South Asia: Same-sex South Asia

Himal Magazine
June was a watershed month for homosexual rights in the West. The homosexual community in South Asia, especially in India, has been making news as well.
On 10 June, a court in the province of Ontario, Canada, declared same-sex marriages legal. Since the federal government has not appealed the decision, Canada in effect has become the third country in the world, after Belgium and the Netherlands, to legalise same-sex marriages, and hundreds of same-sex Canadian couples have already taken advantage of the ruling.
Two weeks later, on 26 June, the US supreme court struck down laws banning sodomy, which are still on the books in 13 states, ruling that the state cannot make "private sexual conduct a crime". And four days after that, the British government made public a plan to give lesbian and gay couples the same rights as their married heterosexual counterparts. The homosexual community in South Asia, especially in India, has been making news as well. On 29 June, the city of Calcutta hosted the first-ever gay pride march in the Subcontinent. Though small in the number of participants, it was an important start, and there are other indications that the community is making its presence felt. The Indian Council of Medical Research is debating the adoption of guidelines that would allow lesbians and single mothers to use reproductive technology to conceive babies.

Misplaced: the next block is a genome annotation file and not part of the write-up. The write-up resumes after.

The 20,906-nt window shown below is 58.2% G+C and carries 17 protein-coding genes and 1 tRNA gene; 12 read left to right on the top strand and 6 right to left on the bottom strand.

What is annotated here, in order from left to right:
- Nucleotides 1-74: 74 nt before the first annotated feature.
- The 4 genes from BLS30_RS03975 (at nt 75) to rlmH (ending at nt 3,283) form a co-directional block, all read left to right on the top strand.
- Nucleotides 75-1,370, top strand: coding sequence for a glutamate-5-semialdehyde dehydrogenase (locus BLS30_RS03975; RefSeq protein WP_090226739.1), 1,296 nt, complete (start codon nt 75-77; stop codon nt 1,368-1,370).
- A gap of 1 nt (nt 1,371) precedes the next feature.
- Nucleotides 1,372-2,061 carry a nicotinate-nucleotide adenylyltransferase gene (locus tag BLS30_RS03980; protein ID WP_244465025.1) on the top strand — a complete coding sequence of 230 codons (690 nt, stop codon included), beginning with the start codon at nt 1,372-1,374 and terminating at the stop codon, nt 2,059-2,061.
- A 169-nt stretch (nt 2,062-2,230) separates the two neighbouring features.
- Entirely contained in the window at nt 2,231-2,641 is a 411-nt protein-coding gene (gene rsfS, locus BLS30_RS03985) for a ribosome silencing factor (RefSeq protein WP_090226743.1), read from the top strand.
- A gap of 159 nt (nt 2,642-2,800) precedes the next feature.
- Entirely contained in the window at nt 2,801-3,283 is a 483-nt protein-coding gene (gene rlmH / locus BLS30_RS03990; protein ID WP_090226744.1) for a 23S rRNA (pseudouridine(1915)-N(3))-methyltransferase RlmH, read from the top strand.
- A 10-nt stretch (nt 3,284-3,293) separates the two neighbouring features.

The BBC reports that The Boyfriend, a recently-published Indian novel dealing with love between an openly gay man and a young boy who feels unable to pursue his homosexual instincts, "has raised hopes within the country's largely invisible gay community of the chances of coming out of the closet". And in Nepal in May, the Blue Diamond Society, an NGO working to promote homosexual rights, held a beauty pageant for homosexuals, lesbians and bisexuals in Kathmandu's National Theatre.

Read the complete article on the Himal Magazine website.